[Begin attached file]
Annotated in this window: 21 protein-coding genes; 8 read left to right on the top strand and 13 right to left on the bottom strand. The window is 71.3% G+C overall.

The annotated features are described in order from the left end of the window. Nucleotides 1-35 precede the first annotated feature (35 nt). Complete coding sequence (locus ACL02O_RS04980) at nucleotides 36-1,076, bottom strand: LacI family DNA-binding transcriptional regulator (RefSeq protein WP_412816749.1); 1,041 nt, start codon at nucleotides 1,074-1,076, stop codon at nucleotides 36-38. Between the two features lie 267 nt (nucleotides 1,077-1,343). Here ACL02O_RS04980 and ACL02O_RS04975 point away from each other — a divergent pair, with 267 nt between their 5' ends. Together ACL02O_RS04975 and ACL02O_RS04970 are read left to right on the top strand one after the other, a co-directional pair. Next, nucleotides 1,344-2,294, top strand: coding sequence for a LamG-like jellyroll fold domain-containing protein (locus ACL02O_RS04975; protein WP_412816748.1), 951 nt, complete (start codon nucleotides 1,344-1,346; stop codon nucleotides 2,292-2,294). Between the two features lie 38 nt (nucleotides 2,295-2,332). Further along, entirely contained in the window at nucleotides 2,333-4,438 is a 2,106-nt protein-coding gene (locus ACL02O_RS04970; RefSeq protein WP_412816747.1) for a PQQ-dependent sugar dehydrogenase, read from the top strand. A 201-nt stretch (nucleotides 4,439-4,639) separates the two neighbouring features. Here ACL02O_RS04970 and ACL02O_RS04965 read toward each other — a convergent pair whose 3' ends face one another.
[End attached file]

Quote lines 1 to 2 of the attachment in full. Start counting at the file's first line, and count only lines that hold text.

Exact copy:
Annotated in this window: 21 protein-coding genes; 8 read left to right on the top strand and 13 right to left on the bottom strand. The window is 71.3% G+C overall.

The annotated features are described in order from the left end of the window. Nucleotides 1-35 precede the first annotated feature (35 nt). Complete coding sequence (locus ACL02O_RS04980) at nucleotides 36-1,076, bottom strand: LacI family DNA-binding transcriptional regulator (RefSeq protein WP_412816749.1); 1,041 nt, start codon at nucleotides 1,074-1,076, stop codon at nucleotides 36-38. Between the two features lie 267 nt (nucleotides 1,077-1,343). Here ACL02O_RS04980 and ACL02O_RS04975 point away from each other — a divergent pair, with 267 nt between their 5' ends. Together ACL02O_RS04975 and ACL02O_RS04970 are read left to right on the top strand one after the other, a co-directional pair. Next, nucleotides 1,344-2,294, top strand: coding sequence for a LamG-like jellyroll fold domain-containing protein (locus ACL02O_RS04975; protein WP_412816748.1), 951 nt, complete (start codon nucleotides 1,344-1,346; stop codon nucleotides 2,292-2,294). Between the two features lie 38 nt (nucleotides 2,295-2,332). Further along, entirely contained in the window at nucleotides 2,333-4,438 is a 2,106-nt protein-coding gene (locus ACL02O_RS04970; RefSeq protein WP_412816747.1) for a PQQ-dependent sugar dehydrogenase, read from the top strand. A 201-nt stretch (nucleotides 4,439-4,639) separates the two neighbouring features. Here ACL02O_RS04970 and ACL02O_RS04965 read toward each other — a convergent pair whose 3' ends face one another.